By Thomas Erdbrink
Tuesday, February 15, 2011; 5:44 PM
TEHRAN - Iranian lawmakers and clerics on Tuesday called on Supreme Leader Ayatollah Ali Khamenei to order the arrest and swift trial of the country's two most prominent opposition leaders, a day after the biggest protests here in more than a year.
Dozens of lawmakers led a spontaneous demonstration in parliament, pumping their fists in the air while demanding the execution of Mir Hossein Mousavi and Mehdi Karroubi, who have been under house arrest since last week.
"We believe the people have lost their patience and demand capital punishment," more than 200 lawmakers said in a statement.
Last year, Iran's leaders tolerated a flurry of statements by the two former presidential challengers turned opposition leaders, and in turn, neither called for any demonstrations. But the anti-government protest that rocked the center of Tehran on Monday signaled an end of that unspoken arrangement, analysts say.
"The efforts of the Supreme Leader were focused on trying to bring Mousavi and Karroubi back into the folds of the revolution," Kazem Jalali, a member of the National Security and Foreign Policy Commission of the parliament, told the semiofficial Fars News agency. "But these persons have purged themselves from the system. The parliament demands the strongest punishment for Mousavi and Karroubi."
Although government supporters have often called for both men to be arrested, it is rare for higher officials to demand their execution.
Ahmad Khatami, an influential Friday prayer leader appointed by Khamenei, joined in by saying the opposition leaders were guilty of "moharebeh," a Shiite legal term that means "waging war against god" and carries the death sentence in Iran.
The paramilitary Basij organization, which has been instrumental in cracking down on the protests, also issued a a statement asking authorities to "swiftly change their decision."
The demands pose a dilemma for Supreme leader Khamenei, who has final say in all important state matters. During the past year, he effectively prevented Karroubi and Mousavi from being arrested by suggesting on several occasions that the two men must admit their mistakes and return to the embrace of Iran's Islamic system.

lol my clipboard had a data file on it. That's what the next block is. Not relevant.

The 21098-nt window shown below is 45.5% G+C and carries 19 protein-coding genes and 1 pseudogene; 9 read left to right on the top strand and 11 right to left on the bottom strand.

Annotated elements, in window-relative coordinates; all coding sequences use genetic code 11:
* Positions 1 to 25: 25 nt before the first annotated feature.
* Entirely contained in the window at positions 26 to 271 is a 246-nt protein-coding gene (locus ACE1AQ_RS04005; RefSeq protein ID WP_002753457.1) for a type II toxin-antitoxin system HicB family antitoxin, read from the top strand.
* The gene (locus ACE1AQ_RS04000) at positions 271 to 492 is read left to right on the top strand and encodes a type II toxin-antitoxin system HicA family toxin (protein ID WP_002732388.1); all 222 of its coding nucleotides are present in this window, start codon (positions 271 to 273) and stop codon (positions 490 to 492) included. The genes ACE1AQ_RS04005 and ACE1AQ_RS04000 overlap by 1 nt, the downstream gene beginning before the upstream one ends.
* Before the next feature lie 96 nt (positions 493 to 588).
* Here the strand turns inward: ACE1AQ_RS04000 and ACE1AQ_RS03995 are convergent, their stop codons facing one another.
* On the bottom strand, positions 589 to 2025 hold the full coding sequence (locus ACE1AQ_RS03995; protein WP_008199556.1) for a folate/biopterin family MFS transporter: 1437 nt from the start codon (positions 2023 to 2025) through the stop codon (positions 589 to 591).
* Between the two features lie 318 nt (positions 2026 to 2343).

Following his guidance, members of Iran's National Security Council, which runs many day to day affairs and is headed by President Mahmoud Ahmadinejad, concluded that their arrest or punishment would turn them into living martyrs for the opposition movement and could incite new protests, many here say.
But the mood has dramatically changed since Monday's demonstration, in which two people were killed, according to Fars. Although opposition Web sites have said the men were protesters, state organizations reported that they were members of the Basij and were killed by the opposition.
A state-backed funeral procession is planned on Wednesday for one of the men, named Sal-e Jhale, a 26-year-old ethnic Kurd, the semi-official Mehr news agency reported.
"The use of firearms in these riots is a declaration of armed war against the Iranian nation ... this should be seen by the officials," the Basij organization said in a statement posted online by Fars.
Although there were no protests on Tuesday, the Internet remains restricted.
Monday's events have increased demands for legal action against Karroubi and Mousavi, said Amir Mohebbian, an analyst close to Iran's ruling class. "The leader might now change his view on their arrest, although nothing is certain just yet," he said.
Ahmadinejad, speaking on state television during a scheduled live broadcast, said the demonstrators and leaders had planned to tarnish the "brilliance" of the Iranian nation.
"The Iranian nation is a shining sun. They [the demonstrators] threw some dust towards the sun," he said. "I want to address those who planned and masterminded this protest. They should know that the dust will certainly return into their own eyes."
Special correspondent Kay Armin Serjoie contributed to this report.